By Ta-Chuan Sun, edited by Raining Be, translated from the Chinese by Conor Stuart
Photo by Yuanxi Chuang

Video filmed by Yuanxi Chuang, edited by Nicholas Coulson, subtitled by Conor Stuart

For readers in Mainland China:


週四, 24 二月 2011 16:45

Let's 'SayTaiwan'

The build-up to ROC Taiwan's "International Youth Week - Centennial Homestay" has begun, with SayTaiwan calling for 250 participants from over one hundred countries, for this one off opportunity to experience the various colours and moods of this beautiful island. For the event that will be held over 12th-25th August, applicants are encouraged to send an optional video, 3-5 minutes in length, introducing themselves, along with the relevant documents before April 15th 2011.

In the Taiwanese dialect Seh-daiwan (遊台灣) means 'wander Taiwan'. SayTaiwan aims to promote Taiwan abroad, by giving these lucky individuals the chance to see for themselves what a beautiful, friendly and safe place Taiwan is. The winning participants will live with local families in different areas of lucky visitor will even get the opportunity to run in the park with Vice Premier Chen and his beloved dog. Asides from home staying with local families, the participants will be expected to report about their experiences in Taiwan through blogs, social networking and other internet mediums. Finally all the participants will travel to the very fringe of Taiwan, as they visit Kinmen Island, home of Taiwan's favourite sorghum wine - Kinmen Kaoliang - and just two kilometres from mainland China. There they will attend the "ROC Centennial Peace Day in Kinmen" and a farewell banquet.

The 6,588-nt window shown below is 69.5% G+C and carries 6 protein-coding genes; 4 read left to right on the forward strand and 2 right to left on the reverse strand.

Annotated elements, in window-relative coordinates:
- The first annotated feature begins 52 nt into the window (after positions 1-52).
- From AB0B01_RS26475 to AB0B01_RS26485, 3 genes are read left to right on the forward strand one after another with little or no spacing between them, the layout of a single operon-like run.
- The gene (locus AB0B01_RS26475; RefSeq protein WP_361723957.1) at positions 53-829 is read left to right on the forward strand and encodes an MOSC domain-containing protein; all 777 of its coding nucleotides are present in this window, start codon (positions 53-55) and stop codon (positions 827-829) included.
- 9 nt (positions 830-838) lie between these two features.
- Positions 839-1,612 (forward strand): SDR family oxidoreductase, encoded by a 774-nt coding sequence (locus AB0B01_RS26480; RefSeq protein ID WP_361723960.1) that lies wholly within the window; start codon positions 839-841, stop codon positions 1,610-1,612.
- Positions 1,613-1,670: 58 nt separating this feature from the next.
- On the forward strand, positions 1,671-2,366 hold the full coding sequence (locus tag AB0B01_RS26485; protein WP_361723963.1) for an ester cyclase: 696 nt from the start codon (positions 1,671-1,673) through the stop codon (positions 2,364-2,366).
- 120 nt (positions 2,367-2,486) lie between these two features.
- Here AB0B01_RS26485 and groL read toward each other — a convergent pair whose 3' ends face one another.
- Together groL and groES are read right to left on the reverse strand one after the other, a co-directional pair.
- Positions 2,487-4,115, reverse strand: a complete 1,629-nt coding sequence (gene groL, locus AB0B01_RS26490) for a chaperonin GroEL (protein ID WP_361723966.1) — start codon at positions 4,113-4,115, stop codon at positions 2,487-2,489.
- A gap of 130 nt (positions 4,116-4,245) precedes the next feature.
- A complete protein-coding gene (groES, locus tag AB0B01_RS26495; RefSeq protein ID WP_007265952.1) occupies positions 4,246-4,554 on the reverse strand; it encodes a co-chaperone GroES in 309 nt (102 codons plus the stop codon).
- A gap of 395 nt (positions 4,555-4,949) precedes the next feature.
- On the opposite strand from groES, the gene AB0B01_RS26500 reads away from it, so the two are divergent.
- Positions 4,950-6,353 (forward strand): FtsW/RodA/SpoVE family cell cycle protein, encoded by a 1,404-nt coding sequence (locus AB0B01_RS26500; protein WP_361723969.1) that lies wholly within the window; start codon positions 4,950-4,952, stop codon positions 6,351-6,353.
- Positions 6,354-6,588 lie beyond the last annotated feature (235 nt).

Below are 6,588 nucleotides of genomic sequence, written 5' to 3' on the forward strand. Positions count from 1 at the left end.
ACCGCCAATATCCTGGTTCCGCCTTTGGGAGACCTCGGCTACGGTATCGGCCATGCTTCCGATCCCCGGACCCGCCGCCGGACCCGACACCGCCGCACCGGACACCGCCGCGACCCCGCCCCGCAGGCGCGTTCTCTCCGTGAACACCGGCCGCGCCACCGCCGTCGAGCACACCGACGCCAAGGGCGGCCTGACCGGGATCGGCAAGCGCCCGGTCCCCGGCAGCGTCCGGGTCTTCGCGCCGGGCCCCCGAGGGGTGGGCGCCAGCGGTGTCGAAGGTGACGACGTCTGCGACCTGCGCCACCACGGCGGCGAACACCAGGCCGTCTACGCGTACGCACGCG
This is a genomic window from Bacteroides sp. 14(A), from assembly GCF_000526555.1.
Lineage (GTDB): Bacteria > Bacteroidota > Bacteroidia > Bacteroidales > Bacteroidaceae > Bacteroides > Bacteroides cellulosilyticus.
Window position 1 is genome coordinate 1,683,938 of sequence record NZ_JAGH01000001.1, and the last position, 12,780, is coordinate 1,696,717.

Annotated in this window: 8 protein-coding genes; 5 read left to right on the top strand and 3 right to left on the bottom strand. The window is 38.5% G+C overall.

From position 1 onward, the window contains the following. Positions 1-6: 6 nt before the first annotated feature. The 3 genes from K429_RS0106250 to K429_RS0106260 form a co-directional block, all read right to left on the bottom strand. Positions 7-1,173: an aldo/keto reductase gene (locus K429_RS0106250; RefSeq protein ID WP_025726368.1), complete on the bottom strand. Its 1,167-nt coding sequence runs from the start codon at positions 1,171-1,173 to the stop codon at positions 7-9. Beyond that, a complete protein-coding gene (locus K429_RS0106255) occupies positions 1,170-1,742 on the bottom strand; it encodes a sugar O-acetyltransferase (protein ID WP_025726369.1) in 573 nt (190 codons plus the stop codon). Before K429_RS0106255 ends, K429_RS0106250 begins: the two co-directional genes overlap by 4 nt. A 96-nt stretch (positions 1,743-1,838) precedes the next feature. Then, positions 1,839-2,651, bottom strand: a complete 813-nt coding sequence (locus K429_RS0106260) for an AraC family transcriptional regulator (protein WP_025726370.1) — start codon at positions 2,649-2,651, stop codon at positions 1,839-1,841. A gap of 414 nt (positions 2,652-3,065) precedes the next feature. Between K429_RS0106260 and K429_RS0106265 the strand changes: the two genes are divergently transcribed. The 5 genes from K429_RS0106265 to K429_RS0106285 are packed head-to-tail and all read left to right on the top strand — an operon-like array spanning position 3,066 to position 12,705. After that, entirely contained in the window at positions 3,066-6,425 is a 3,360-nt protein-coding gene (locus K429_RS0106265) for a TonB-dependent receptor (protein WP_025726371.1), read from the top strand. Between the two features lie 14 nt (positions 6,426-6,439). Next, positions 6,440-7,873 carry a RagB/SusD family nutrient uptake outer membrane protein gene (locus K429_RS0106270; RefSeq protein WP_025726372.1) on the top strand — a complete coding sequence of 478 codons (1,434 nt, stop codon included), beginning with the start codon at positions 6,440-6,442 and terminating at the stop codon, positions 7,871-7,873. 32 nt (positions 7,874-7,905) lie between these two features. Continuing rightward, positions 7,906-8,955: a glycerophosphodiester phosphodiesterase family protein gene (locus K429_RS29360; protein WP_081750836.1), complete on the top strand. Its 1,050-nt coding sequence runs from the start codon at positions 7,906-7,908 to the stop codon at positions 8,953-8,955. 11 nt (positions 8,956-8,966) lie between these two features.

During the opening press conference, journalists, government officials and some foreign guests were treated to a unique and lively Taiwanese dance performance. Afterwards Jasmine Brown, a Belizean student at National Taiwan Normal University, the home of the biggest Mandarin language centre in Taiwan, was asked to give her thoughts on Taiwan. "Taiwan is a beautiful country" she replied, before throwing praise on how "extremely safe" and "convenient" Taiwan was for her regular 3am journeys to convenience stores and fast food joints. She also expressed gratitude for how "friendly and helpful" the people on Taiwan were, giving a personal example:

"My little brother came to visit me in Taipei, and on his way back to Taipei from Tainan, he forgot his wallet in the Taxi. So he went back to Tainan and then he realised he didn't have his wallet. The taxi driver took his wallet to the police station and the police officer found his ID card from the Taekwondo teacher that my brother has. The Taekwondo teacher called and told my little brother that the card was safely back in Taipei. In any other country your wallet would be gone, but not in Taipei."

saytaiwan2But Taiwan is more than midnight snacking, Yoyo cards and metropolitan safe havens. Indeed there is much that the world can learn from Taiwan. It is one of the most advanced technology hubs in the world, uniquely positioned to share its culture and society through Asia and the Pacific; its demographic landscape is a sea of diversity, with over ten languages still spoken in Taiwan, even more native ethnic groups, and  very healthy Austronesian, Hakka and Chinese arts scenes all coexisting harmoniously together; finally, it is the home of bubble or pearl milk tea (珍珠奶茶), a fact not lost on those who received their own bubble tea as a leaving present. Taiwan also has much to learn from the rest of the world and will greatly look forward to the stories and experiences of their visiting friends.

For those interested in the project you can apply from the beginning of March 2011, until April 15th, 2011. More information here or email: Email住址會使用灌水程式保護機制。你需要啟動Javascript才能觀看它">

Focus: SayTaiwan